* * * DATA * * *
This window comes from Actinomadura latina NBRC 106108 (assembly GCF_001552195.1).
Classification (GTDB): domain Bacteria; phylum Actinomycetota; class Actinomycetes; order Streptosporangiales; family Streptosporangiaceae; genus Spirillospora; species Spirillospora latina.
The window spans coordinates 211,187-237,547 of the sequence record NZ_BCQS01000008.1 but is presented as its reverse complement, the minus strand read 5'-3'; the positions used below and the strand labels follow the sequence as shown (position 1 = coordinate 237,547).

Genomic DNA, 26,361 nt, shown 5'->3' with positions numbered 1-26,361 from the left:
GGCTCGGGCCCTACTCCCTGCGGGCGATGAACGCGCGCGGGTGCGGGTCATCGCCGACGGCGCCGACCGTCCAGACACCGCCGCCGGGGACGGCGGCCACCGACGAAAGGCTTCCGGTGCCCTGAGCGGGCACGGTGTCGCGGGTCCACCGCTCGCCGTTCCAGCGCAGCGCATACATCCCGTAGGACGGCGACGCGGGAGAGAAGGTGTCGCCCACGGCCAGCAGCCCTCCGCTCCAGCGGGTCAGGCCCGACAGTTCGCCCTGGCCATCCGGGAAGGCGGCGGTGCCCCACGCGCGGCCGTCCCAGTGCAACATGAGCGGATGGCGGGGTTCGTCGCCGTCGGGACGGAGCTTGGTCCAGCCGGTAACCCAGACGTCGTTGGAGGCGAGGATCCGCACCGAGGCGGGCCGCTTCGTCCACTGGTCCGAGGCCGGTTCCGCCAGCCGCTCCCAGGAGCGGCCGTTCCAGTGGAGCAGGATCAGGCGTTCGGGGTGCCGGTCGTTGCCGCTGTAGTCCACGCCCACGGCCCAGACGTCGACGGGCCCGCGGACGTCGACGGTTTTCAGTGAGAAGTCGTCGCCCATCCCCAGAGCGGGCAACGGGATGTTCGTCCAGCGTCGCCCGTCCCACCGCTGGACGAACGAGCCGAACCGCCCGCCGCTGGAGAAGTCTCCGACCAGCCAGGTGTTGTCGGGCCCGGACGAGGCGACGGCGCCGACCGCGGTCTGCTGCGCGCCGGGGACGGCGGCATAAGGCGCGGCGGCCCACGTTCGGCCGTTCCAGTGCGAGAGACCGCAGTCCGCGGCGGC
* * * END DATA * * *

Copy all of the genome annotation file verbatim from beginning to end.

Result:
This window comes from Actinomadura latina NBRC 106108 (assembly GCF_001552195.1).
Classification (GTDB): domain Bacteria; phylum Actinomycetota; class Actinomycetes; order Streptosporangiales; family Streptosporangiaceae; genus Spirillospora; species Spirillospora latina.
The window spans coordinates 211,187-237,547 of the sequence record NZ_BCQS01000008.1 but is presented as its reverse complement, the minus strand read 5'-3'; the positions used below and the strand labels follow the sequence as shown (position 1 = coordinate 237,547).

Genomic DNA, 26,361 nt, shown 5'->3' with positions numbered 1-26,361 from the left:
GGCTCGGGCCCTACTCCCTGCGGGCGATGAACGCGCGCGGGTGCGGGTCATCGCCGACGGCGCCGACCGTCCAGACACCGCCGCCGGGGACGGCGGCCACCGACGAAAGGCTTCCGGTGCCCTGAGCGGGCACGGTGTCGCGGGTCCACCGCTCGCCGTTCCAGCGCAGCGCATACATCCCGTAGGACGGCGACGCGGGAGAGAAGGTGTCGCCCACGGCCAGCAGCCCTCCGCTCCAGCGGGTCAGGCCCGACAGTTCGCCCTGGCCATCCGGGAAGGCGGCGGTGCCCCACGCGCGGCCGTCCCAGTGCAACATGAGCGGATGGCGGGGTTCGTCGCCGTCGGGACGGAGCTTGGTCCAGCCGGTAACCCAGACGTCGTTGGAGGCGAGGATCCGCACCGAGGCGGGCCGCTTCGTCCACTGGTCCGAGGCCGGTTCCGCCAGCCGCTCCCAGGAGCGGCCGTTCCAGTGGAGCAGGATCAGGCGTTCGGGGTGCCGGTCGTTGCCGCTGTAGTCCACGCCCACGGCCCAGACGTCGACGGGCCCGCGGACGTCGACGGTTTTCAGTGAGAAGTCGTCGCCCATCCCCAGAGCGGGCAACGGGATGTTCGTCCAGCGTCGCCCGTCCCACCGCTGGACGAACGAGCCGAACCGCCCGCCGCTGGAGAAGTCTCCGACCAGCCAGGTGTTGTCGGGCCCGGACGAGGCGACGGCGCCGACCGCGGTCTGCTGCGCGCCGGGGACGGCGGCATAAGGCGCGGCGGCCCACGTTCGGCCGTTCCAGTGCGAGAGACCGCAGTCCGCGGCGGC